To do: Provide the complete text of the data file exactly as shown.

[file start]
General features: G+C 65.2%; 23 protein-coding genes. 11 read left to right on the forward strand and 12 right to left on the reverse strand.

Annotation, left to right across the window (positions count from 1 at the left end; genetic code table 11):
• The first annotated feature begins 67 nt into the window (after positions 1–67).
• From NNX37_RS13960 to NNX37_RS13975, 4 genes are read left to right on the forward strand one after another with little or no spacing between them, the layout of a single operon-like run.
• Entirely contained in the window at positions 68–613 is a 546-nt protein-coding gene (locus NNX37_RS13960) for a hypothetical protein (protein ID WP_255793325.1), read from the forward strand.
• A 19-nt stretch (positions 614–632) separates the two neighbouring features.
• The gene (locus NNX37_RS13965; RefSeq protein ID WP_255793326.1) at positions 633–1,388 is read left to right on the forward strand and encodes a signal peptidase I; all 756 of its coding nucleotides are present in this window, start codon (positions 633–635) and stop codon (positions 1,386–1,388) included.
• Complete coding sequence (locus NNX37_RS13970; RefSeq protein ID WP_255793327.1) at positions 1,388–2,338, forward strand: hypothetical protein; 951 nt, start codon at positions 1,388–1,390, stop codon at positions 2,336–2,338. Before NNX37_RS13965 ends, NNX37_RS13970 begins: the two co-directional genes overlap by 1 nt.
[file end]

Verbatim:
General features: G+C 65.2%; 23 protein-coding genes. 11 read left to right on the forward strand and 12 right to left on the reverse strand.

Annotation, left to right across the window (positions count from 1 at the left end; genetic code table 11):
• The first annotated feature begins 67 nt into the window (after positions 1–67).
• From NNX37_RS13960 to NNX37_RS13975, 4 genes are read left to right on the forward strand one after another with little or no spacing between them, the layout of a single operon-like run.
• Entirely contained in the window at positions 68–613 is a 546-nt protein-coding gene (locus NNX37_RS13960) for a hypothetical protein (protein ID WP_255793325.1), read from the forward strand.
• A 19-nt stretch (positions 614–632) separates the two neighbouring features.
• The gene (locus NNX37_RS13965; RefSeq protein ID WP_255793326.1) at positions 633–1,388 is read left to right on the forward strand and encodes a signal peptidase I; all 756 of its coding nucleotides are present in this window, start codon (positions 633–635) and stop codon (positions 1,386–1,388) included.
• Complete coding sequence (locus NNX37_RS13970; RefSeq protein ID WP_255793327.1) at positions 1,388–2,338, forward strand: hypothetical protein; 951 nt, start codon at positions 1,388–1,390, stop codon at positions 2,336–2,338. Before NNX37_RS13965 ends, NNX37_RS13970 begins: the two co-directional genes overlap by 1 nt.